It proved impossible to determine the exact composition of the patina: years of outdoor exposure meant that the patina on Singer’s “Thinker” had acquired different light and dark green copper sulphates. To retouch the original patina where this had disappeared as a result of aggressive grinding, a removable acrylic paint mixture was applied.

The question is a tantalizing one. For one thing, the statue was cast posthumously. Some 50 cast bronzes of this studio-size Thinker still exist in the world: are they mere copies or does each contain an intrinsic uniqueness?

Rodin worked with casters whom he trusted implicitly, such as father and son Rudier. It is believed that the latter, who cast at least five Rodin sculptures in the sculptor’s lifetime and was therefore fully aware of the sculptor’s intent and artistic demands, cast Singer’s impression of the “Thinker” around 1930. Anna Singer purchased the statue, with two other Rodin bronzes, possibly in 1937 when she visited the Musée Rodin.

Not only are plaster models different from each other (as we have seen, it was possible to identify with near certainty the plaster model used for Singer’s “Thinker” from the abnormalities in one particular model), but the casting process, too, yields a slightly different result each time and the applied patina will also be different in each case. It can therefore be argued that each of the fifty “Thinker” bronzes is itself unique in certain aspects or details. They are not uniquely original as works of art, but they are distinguishable and not mere identical copies.

Rodin himself modified the design during his lifetime: “The Thinker” in Melbourne, which is considered the first individual cast of the statue made by Rodin for the art collector Ionides in 1884, still wears the cap of the original “Thinker” on the Gates of Hell who represented Dante. Over the years, “The Thinker” became a synthesis of Dante, Victor Hugo and Baudelaire, representing the “artiste-poète” and later a man who, as Rilke writes in his biography of Rodin (1903) “… sits deep in thought, dumb, heavy with images and thoughts, and his entire strength (which is the strength of a man of action) thinks. His entire body has turned into skull and all the blood in his veins to brain.

The cultural uniqueness of the Singer “Thinker” lies in the fact that it was bought by Anna Singer: that gave it its added emotional value for the museum she founded. Although the statue was severely damaged, it was still recognizable as the historical version that she had acquired. That it could, therefore, be reconstructed seemed obvious. But what are we left with? Is the sculpture, to all intents and purposes, still a Rodin or is it today more a patched up product of a restoration studio? The symbolic value for the museum and the memory of its founder have been retained and honoured, respectively, but the “restoration” itself convinces only on a superficial level.

*The “advisory committee” (Adviescommissie) consisted of: Drs. Annemarie Vels Hein, Chairman (Chairman of the Museum Committee of the Singer Museum in Laren and former director of the Presentation Department of the Rijksmuseum); Drs. Ineke Middag, Secretary (former director of “museum affairs” of the Singer Museum); Ysbrand Hummelen, senior researcher of the ICN (the Institute Collections of the Netherlands); Robert van Langh, Head of Conservation and Restoration of the Rijksmuseum (field of expertise restoration of metals); and, Dr Louk Tilanus, art historian, Art History Department of the University of Leiden (field of expertise Rodin).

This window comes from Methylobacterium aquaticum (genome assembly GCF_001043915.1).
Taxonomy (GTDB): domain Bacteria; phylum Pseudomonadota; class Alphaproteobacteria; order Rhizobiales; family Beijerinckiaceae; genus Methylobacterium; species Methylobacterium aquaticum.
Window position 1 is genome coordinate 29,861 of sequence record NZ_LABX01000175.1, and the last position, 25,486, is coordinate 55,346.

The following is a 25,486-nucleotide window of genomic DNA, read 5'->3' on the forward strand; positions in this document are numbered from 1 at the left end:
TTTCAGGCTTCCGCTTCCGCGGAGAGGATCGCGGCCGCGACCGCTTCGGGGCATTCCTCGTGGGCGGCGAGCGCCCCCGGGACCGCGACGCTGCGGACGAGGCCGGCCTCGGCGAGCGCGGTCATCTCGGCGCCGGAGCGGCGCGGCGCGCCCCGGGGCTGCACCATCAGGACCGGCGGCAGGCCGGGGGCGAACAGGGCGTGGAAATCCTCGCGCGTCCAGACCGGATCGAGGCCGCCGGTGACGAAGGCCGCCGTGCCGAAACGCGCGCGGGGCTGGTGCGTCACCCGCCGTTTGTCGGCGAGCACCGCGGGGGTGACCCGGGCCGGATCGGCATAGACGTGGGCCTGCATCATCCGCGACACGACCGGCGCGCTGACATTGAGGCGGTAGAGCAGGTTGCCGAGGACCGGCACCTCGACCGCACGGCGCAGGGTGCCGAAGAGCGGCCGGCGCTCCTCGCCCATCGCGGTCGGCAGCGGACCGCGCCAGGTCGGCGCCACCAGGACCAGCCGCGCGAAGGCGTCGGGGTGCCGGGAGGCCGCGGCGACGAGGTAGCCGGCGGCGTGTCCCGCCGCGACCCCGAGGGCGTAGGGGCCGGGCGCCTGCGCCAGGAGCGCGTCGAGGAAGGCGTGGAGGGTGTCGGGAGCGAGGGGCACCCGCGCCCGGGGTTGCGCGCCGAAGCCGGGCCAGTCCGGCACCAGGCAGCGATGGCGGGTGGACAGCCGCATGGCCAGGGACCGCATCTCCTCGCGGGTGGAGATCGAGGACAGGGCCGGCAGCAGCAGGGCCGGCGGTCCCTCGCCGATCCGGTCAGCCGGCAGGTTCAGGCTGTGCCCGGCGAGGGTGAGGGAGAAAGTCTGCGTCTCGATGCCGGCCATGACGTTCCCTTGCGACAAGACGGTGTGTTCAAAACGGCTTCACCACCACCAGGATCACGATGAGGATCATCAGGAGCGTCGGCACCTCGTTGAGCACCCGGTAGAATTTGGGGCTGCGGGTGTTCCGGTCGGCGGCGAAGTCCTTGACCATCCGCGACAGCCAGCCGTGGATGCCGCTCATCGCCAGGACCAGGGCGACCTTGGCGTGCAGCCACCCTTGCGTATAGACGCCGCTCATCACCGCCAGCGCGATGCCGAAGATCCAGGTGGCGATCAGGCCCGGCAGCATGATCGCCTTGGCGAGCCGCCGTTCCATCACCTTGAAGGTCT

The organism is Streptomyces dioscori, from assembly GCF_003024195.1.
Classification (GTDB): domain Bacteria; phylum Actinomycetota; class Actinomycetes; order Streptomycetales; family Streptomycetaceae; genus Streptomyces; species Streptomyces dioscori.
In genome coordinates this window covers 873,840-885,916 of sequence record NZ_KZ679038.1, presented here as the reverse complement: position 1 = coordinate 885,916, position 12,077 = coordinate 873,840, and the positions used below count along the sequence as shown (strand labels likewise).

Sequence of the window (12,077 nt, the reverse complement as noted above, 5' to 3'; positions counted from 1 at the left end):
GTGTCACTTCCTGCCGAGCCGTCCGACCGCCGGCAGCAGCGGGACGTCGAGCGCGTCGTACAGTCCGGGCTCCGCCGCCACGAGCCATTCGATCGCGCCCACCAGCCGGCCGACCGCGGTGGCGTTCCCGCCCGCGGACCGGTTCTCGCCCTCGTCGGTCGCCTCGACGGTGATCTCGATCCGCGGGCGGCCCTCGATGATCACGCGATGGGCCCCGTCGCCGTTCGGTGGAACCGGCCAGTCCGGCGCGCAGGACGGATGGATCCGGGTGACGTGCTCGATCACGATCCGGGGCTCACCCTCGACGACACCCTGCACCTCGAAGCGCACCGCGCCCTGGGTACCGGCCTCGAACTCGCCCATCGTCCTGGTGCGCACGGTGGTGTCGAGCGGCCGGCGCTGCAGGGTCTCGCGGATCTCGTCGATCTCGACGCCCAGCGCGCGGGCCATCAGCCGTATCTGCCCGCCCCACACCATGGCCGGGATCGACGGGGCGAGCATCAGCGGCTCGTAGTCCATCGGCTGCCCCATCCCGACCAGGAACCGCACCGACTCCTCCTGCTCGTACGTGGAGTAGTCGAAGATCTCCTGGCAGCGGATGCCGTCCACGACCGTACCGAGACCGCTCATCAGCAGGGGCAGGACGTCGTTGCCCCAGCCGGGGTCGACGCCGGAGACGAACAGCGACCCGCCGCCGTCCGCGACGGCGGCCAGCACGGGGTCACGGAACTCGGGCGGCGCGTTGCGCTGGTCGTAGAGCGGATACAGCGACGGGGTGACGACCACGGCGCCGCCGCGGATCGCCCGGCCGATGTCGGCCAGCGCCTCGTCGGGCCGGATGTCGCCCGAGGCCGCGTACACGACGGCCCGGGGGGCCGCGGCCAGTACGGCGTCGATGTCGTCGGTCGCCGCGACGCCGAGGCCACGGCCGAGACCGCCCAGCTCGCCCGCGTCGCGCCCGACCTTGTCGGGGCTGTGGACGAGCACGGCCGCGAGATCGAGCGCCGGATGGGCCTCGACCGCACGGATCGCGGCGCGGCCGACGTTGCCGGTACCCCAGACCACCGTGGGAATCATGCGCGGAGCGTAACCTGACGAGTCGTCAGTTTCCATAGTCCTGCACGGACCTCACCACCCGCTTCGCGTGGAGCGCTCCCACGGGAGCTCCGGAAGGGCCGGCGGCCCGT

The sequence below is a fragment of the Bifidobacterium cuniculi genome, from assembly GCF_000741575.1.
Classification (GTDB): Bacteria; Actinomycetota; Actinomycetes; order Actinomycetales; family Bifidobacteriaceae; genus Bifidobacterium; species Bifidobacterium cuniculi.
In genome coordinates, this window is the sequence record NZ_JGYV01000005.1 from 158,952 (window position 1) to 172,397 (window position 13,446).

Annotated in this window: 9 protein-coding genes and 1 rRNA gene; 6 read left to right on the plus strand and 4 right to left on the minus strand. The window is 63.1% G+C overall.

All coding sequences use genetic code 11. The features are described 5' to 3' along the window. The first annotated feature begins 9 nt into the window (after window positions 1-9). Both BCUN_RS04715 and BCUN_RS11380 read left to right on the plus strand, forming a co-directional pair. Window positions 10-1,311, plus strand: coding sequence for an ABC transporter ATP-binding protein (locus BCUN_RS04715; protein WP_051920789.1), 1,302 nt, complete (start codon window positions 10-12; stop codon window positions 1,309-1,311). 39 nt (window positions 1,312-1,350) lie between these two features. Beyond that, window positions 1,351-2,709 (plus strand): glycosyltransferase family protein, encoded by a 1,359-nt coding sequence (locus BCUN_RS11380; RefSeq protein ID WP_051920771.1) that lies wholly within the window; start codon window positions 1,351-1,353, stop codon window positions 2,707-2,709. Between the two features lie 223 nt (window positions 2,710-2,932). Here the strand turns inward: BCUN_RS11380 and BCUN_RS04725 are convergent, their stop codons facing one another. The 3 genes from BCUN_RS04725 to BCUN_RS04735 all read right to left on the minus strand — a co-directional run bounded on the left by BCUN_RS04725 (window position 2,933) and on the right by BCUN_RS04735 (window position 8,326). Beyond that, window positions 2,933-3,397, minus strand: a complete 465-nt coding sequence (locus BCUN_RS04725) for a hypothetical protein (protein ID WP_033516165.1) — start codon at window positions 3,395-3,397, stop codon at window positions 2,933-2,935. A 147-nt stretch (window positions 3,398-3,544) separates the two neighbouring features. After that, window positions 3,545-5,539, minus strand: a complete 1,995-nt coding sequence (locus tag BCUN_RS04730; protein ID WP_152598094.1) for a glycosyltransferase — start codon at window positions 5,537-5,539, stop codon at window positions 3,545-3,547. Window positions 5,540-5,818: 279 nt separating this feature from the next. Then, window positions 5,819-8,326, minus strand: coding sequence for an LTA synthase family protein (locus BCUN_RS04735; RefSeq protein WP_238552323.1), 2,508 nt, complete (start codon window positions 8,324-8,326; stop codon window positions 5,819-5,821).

When the restoration proper started, the advisory committee made way for an “accompanying committee” in which two of the above (Tilanus and van Langh) also participated.

Maaike Dirkx is a Dutch art historian and researcher.

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Above, Fig. 1: sledgehammer and grinder damages to the Singer Museum’s “Thinker” by Rodin.
Above, Fig. 2: Edward Steichen: photograph (1902) of Rodin with “Le Penseur” (designed 1881) and the marble sculpture of Victor Hugo (1901).
Above, Fig. 3: William and Anna Singer. Anna Singer founded the Singer Museum, in Laren, in 1956.
Above, Fig. 4: Rodin’s the “Gates of Hell” inspired by Dante’s “Inferno” and commissioned in 1880 for the (never realised) Decorative Arts Museum (Musee Rodin).
Above, Fig. 5: The “Thinker”, c. 1884, thought to be the first independently cast studio-size “Thinker” (National Gallery of Victoria, Melbourne).
Above, Fig. 6: Enlarged cast, one of the last supervised by Rodin (1917), showing damages inflicted by a bomb in 1970 (Cleveland Museum of Art).
Above, Fig. 7: 2007 damages to the Singer Museum’s the “Thinker”.
Above, Fig. 8: The realigning of the upper and lower heads of the Singer Museum “Thinker” in a (televised) operation that was said to have taken “hours” and was followed by the pressing together of the now mismatched parts – an operation which resulted in the emergence of a crack on the neck.
Above, Fig. 9: Following chemical analysis (performed by Corus) and x-ray defraction examinations, the restorer/scientists could deduce no means of replicating the pre-injury patina on the bronze sculpture which had spent fifty years in the sculpture garden of the Singer Museum. In the absence of such information, the restorers opted to coat the sculpture with an acrylic paint.
Below, Fig. 10: the “Thinker” after its (insurance company prompted) “restoration” with epoxy resins and “re-patination” with acrylic paints. Fearing – for good reasons – that their epoxy resin “in-fills” might well need replacement at some future date, the restorers made casts of them in tin. Those casts and a cd containing all the data, were placed/immortalised, time-capsule fashion…inside the patched-up and painted remains of Rodin’s sculpture.